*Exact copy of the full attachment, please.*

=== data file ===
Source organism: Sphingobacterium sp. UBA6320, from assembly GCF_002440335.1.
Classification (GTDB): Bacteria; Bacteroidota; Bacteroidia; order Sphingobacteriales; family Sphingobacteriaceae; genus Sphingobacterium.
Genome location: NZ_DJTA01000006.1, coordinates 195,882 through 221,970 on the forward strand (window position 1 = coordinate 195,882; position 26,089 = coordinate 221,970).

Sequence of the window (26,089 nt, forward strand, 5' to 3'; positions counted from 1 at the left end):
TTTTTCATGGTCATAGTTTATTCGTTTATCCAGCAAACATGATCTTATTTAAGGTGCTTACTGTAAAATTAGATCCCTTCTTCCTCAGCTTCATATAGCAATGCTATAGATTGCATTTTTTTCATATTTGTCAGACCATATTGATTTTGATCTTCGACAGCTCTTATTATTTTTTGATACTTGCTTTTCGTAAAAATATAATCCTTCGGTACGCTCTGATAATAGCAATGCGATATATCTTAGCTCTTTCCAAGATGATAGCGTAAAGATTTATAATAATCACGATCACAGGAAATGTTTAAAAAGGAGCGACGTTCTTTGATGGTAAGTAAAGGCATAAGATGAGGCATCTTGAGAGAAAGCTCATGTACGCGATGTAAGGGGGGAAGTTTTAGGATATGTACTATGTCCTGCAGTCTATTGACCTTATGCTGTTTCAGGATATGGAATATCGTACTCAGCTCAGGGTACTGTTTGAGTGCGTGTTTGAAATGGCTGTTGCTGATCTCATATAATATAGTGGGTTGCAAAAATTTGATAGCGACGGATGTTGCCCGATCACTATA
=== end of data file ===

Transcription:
Source organism: Sphingobacterium sp. UBA6320, from assembly GCF_002440335.1.
Classification (GTDB): Bacteria; Bacteroidota; Bacteroidia; order Sphingobacteriales; family Sphingobacteriaceae; genus Sphingobacterium.
Genome location: NZ_DJTA01000006.1, coordinates 195,882 through 221,970 on the forward strand (window position 1 = coordinate 195,882; position 26,089 = coordinate 221,970).

Sequence of the window (26,089 nt, forward strand, 5' to 3'; positions counted from 1 at the left end):
TTTTTCATGGTCATAGTTTATTCGTTTATCCAGCAAACATGATCTTATTTAAGGTGCTTACTGTAAAATTAGATCCCTTCTTCCTCAGCTTCATATAGCAATGCTATAGATTGCATTTTTTTCATATTTGTCAGACCATATTGATTTTGATCTTCGACAGCTCTTATTATTTTTTGATACTTGCTTTTCGTAAAAATATAATCCTTCGGTACGCTCTGATAATAGCAATGCGATATATCTTAGCTCTTTCCAAGATGATAGCGTAAAGATTTATAATAATCACGATCACAGGAAATGTTTAAAAAGGAGCGACGTTCTTTGATGGTAAGTAAAGGCATAAGATGAGGCATCTTGAGAGAAAGCTCATGTACGCGATGTAAGGGGGGAAGTTTTAGGATATGTACTATGTCCTGCAGTCTATTGACCTTATGCTGTTTCAGGATATGGAATATCGTACTCAGCTCAGGGTACTGTTTGAGTGCGTGTTTGAAATGGCTGTTGCTGATCTCATATAATATAGTGGGTTGCAAAAATTTGATAGCGACGGATGTTGCCCGATCACTATA